Talk by Amit Chopra


Norms and Protocols: Abstractions for Engineering Decentralized Sociotechnical Systems


Sociotechnical systems (STS) support interactions between autonomous social principals such as humans and organizations. Autonomy means that STS are conceptually decentralized: Principals have independent decision making but engage with each other in arms-length interactions on the basis of relevant norms and protocols. Current software engineering approaches are ill-suited to STS, the reason being that they emphasize unitary abstractions (e.g., machine, service) and leave the social epiphenomenal. In this talk, I describe Interaction-Oriented Software Engineering (IOSE) as an approach for modelling STS, its key abstractions of norms and protocols, and how these may be computed (enacted) in a decentralized manner. In particular, I discuss novel languages for specifying norms and protocols and the connection between the two. Protocol languages in particular have received considerable attention in the literature. I discuss a recent evaluation of protocol languages for properties such as support for concurrency and asynchrony. I also briefly discuss applications to distributed ledgers.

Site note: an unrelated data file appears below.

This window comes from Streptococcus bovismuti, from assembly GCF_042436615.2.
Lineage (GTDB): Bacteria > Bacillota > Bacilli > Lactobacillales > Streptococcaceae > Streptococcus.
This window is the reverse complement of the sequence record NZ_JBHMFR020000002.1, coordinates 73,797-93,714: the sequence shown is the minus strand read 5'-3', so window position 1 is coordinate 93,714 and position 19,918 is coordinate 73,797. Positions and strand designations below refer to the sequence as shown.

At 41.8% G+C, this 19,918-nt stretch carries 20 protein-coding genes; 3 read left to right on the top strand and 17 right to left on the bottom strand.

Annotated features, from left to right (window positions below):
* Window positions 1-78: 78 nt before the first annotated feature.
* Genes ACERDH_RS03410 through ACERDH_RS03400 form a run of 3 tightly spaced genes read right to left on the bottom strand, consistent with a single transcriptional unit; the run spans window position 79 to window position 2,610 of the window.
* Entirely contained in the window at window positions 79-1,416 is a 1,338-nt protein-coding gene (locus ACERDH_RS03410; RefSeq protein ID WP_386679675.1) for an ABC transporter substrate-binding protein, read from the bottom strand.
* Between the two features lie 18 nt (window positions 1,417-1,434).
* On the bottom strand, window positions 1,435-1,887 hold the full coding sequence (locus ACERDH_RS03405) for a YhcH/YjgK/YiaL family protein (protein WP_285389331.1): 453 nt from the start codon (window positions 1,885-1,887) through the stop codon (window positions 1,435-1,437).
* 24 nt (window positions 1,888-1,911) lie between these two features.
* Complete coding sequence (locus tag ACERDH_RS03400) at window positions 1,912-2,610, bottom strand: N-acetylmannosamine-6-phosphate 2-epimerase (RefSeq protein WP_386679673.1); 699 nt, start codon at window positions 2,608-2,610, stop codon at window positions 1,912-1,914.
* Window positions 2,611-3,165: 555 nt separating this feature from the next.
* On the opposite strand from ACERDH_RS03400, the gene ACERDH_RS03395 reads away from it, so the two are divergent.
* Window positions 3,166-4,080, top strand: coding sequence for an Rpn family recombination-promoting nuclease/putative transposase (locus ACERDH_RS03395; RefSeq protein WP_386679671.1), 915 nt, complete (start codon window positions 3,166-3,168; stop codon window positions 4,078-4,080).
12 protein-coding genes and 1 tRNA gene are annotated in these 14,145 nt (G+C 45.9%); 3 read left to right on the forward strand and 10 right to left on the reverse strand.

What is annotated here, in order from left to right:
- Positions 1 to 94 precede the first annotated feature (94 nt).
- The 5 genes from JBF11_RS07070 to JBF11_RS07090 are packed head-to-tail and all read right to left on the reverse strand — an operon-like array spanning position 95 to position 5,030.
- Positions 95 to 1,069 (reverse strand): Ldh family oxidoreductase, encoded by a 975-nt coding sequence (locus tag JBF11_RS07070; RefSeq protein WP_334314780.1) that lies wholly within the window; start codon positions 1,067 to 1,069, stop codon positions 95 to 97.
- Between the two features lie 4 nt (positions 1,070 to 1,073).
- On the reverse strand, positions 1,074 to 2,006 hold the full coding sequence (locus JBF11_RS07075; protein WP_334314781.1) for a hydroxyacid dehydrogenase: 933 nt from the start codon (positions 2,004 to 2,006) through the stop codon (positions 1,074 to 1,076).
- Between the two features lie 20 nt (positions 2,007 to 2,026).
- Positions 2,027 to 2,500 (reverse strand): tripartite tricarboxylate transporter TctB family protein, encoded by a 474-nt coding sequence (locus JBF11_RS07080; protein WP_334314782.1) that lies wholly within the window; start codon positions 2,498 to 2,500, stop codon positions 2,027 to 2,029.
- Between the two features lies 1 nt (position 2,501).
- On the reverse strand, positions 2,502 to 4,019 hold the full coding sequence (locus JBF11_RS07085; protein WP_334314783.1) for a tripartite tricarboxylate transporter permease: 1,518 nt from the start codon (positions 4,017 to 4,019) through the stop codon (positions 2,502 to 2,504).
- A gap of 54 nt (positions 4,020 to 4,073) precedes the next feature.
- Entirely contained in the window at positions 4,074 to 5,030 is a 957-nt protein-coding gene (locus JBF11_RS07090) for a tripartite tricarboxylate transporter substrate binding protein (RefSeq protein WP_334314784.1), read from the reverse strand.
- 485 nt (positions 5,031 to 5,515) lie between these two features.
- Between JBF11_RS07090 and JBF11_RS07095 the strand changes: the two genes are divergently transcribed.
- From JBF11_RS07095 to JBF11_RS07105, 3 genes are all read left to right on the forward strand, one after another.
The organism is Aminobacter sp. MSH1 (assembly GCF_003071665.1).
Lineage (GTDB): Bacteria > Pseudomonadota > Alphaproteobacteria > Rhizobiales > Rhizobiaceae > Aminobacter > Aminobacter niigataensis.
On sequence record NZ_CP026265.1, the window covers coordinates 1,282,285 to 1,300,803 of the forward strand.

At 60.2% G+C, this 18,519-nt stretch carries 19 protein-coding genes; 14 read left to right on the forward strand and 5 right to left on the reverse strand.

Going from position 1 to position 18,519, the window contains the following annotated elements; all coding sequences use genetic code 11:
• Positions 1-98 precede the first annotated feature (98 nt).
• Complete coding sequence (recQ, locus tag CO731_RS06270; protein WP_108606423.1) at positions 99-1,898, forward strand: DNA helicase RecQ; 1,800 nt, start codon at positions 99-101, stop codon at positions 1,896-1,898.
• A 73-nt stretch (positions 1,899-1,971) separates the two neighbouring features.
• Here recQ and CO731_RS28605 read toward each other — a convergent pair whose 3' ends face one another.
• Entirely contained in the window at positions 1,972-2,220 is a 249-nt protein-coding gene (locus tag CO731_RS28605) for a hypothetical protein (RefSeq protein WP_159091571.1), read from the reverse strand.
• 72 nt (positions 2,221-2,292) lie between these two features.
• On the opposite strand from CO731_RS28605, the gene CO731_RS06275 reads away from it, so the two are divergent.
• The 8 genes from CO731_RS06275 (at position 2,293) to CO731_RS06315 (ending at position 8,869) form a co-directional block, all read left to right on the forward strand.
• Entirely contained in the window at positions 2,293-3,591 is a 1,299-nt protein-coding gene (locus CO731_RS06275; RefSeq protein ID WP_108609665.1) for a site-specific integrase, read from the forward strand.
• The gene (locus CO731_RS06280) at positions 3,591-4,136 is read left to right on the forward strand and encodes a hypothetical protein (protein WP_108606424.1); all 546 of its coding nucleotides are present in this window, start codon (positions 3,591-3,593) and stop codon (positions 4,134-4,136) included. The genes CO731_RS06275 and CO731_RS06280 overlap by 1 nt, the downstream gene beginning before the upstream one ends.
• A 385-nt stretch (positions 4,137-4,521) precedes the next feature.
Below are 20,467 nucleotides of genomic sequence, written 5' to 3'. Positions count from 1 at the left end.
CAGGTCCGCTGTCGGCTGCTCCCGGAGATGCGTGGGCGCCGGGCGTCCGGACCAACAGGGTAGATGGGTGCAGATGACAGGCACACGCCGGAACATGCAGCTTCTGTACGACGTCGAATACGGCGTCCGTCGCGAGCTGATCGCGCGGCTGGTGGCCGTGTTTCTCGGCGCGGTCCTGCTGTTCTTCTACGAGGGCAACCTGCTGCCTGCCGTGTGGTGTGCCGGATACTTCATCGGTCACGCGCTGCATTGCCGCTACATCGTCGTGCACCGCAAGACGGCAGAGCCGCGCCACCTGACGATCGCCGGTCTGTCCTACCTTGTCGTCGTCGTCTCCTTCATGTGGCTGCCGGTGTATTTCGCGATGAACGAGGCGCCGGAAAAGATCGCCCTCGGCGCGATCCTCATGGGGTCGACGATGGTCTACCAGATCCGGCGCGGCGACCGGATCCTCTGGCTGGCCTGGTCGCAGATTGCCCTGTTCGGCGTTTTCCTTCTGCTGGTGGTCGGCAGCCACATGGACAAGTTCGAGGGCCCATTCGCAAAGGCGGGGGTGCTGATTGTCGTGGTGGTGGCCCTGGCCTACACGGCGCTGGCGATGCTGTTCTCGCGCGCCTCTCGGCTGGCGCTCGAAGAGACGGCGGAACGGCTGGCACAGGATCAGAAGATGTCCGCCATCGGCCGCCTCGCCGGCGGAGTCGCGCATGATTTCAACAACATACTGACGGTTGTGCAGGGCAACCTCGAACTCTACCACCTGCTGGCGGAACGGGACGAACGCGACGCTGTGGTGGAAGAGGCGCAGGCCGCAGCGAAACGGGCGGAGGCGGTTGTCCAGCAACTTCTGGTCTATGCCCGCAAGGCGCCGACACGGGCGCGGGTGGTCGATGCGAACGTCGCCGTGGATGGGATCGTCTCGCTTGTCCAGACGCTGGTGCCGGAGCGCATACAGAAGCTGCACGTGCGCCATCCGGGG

Amit Chopra is a senior lecturer at Lancaster University and group leader for software engineering. He obtained a PhD in computer science from North Carolina State University in 2008. He took far too long but fortunately he finished with a passion found, not lost. Amit did a postdoctoral stint at the University of Trento (2009-2012), where he held a Marie Curie Trentino Fellowship. With a heavy heart and two medium bags, he was preparing to leave Italy to take up another Marie Curie Fellowship at Imperial when he landed the job at Lancaster. Amit is pursuing research on decentralized multiagent systems, for which the UK government is thankfully footing the bills. Amit is friendly and sociable. Walking is his preferred way of clearing his mind.